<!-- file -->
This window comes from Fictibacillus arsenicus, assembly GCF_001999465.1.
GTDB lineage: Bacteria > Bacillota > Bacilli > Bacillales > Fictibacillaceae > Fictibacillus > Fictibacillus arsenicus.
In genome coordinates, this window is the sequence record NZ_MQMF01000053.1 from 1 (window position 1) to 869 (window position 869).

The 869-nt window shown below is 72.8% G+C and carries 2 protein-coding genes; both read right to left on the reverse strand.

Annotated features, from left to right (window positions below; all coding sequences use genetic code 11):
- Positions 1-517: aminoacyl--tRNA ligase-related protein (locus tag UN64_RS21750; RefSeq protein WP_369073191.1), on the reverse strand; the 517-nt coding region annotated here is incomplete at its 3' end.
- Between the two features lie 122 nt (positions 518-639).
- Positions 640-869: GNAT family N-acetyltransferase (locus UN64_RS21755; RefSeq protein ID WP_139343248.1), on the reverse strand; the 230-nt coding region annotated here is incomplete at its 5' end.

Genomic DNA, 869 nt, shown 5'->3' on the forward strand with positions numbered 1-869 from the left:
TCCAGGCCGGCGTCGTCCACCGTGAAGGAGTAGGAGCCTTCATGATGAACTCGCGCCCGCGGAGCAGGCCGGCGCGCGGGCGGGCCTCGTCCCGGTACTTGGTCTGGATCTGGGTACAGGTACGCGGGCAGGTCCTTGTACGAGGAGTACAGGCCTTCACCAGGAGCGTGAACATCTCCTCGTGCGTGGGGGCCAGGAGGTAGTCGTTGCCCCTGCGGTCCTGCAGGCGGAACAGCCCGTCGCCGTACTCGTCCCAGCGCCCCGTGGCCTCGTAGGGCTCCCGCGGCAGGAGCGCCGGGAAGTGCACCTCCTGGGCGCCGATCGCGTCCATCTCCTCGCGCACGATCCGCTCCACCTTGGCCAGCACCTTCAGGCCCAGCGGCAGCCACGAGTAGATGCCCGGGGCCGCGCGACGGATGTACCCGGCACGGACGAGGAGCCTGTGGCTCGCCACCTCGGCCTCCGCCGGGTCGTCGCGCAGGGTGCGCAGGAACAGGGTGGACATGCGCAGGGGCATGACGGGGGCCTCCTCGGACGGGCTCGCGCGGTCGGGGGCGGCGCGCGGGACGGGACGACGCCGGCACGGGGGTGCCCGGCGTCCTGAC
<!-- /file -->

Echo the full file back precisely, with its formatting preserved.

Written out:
This window comes from Fictibacillus arsenicus, assembly GCF_001999465.1.
GTDB lineage: Bacteria > Bacillota > Bacilli > Bacillales > Fictibacillaceae > Fictibacillus > Fictibacillus arsenicus.
In genome coordinates, this window is the sequence record NZ_MQMF01000053.1 from 1 (window position 1) to 869 (window position 869).

The 869-nt window shown below is 72.8% G+C and carries 2 protein-coding genes; both read right to left on the reverse strand.

Annotated features, from left to right (window positions below; all coding sequences use genetic code 11):
- Positions 1-517: aminoacyl--tRNA ligase-related protein (locus tag UN64_RS21750; RefSeq protein WP_369073191.1), on the reverse strand; the 517-nt coding region annotated here is incomplete at its 3' end.
- Between the two features lie 122 nt (positions 518-639).
- Positions 640-869: GNAT family N-acetyltransferase (locus UN64_RS21755; RefSeq protein ID WP_139343248.1), on the reverse strand; the 230-nt coding region annotated here is incomplete at its 5' end.

Genomic DNA, 869 nt, shown 5'->3' on the forward strand with positions numbered 1-869 from the left:
TCCAGGCCGGCGTCGTCCACCGTGAAGGAGTAGGAGCCTTCATGATGAACTCGCGCCCGCGGAGCAGGCCGGCGCGCGGGCGGGCCTCGTCCCGGTACTTGGTCTGGATCTGGGTACAGGTACGCGGGCAGGTCCTTGTACGAGGAGTACAGGCCTTCACCAGGAGCGTGAACATCTCCTCGTGCGTGGGGGCCAGGAGGTAGTCGTTGCCCCTGCGGTCCTGCAGGCGGAACAGCCCGTCGCCGTACTCGTCCCAGCGCCCCGTGGCCTCGTAGGGCTCCCGCGGCAGGAGCGCCGGGAAGTGCACCTCCTGGGCGCCGATCGCGTCCATCTCCTCGCGCACGATCCGCTCCACCTTGGCCAGCACCTTCAGGCCCAGCGGCAGCCACGAGTAGATGCCCGGGGCCGCGCGACGGATGTACCCGGCACGGACGAGGAGCCTGTGGCTCGCCACCTCGGCCTCCGCCGGGTCGTCGCGCAGGGTGCGCAGGAACAGGGTGGACATGCGCAGGGGCATGACGGGGGCCTCCTCGGACGGGCTCGCGCGGTCGGGGGCGGCGCGCGGGACGGGACGACGCCGGCACGGGGGTGCCCGGCGTCCTGAC